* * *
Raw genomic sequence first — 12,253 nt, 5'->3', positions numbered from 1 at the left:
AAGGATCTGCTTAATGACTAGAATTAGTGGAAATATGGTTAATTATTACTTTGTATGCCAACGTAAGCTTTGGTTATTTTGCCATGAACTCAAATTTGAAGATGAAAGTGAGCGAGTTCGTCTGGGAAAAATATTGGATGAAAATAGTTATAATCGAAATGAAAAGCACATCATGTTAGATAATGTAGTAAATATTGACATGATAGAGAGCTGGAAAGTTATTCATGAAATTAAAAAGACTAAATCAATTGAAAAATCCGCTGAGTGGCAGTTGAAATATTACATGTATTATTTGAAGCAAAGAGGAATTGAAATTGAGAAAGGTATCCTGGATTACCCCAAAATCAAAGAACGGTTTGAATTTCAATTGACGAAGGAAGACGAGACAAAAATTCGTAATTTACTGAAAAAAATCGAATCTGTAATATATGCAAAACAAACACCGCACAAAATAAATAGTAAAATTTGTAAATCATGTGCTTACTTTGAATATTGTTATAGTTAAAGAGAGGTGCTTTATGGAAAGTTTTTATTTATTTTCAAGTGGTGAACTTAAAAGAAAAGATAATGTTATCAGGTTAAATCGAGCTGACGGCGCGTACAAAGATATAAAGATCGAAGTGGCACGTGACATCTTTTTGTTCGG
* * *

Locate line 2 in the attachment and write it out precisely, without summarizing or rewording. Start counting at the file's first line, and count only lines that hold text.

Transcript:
AAGGATCTGCTTAATGACTAGAATTAGTGGAAATATGGTTAATTATTACTTTGTATGCCAACGTAAGCTTTGGTTATTTTGCCATGAACTCAAATTTGAAGATGAAAGTGAGCGAGTTCGTCTGGGAAAAATATTGGATGAAAATAGTTATAATCGAAATGAAAAGCACATCATGTTAGATAATGTAGTAAATATTGACATGATAGAGAGCTGGAAAGTTATTCATGAAATTAAAAAGACTAAATCAATTGAAAAATCCGCTGAGTGGCAGTTGAAATATTACATGTATTATTTGAAGCAAAGAGGAATTGAAATTGAGAAAGGTATCCTGGATTACCCCAAAATCAAAGAACGGTTTGAATTTCAATTGACGAAGGAAGACGAGACAAAAATTCGTAATTTACTGAAAAAAATCGAATCTGTAATATATGCAAAACAAACACCGCACAAAATAAATAGTAAAATTTGTAAATCATGTGCTTACTTTGAATATTGTTATAGTTAAAGAGAGGTGCTTTATGGAAAGTTTTTATTTATTTTCAAGTGGTGAACTTAAAAGAAAAGATAATGTTATCAGGTTAAATCGAGCTGACGGCGCGTACAAAGATATAAAGATCGAAGTGGCACGTGACATCTTTTTGTTCGG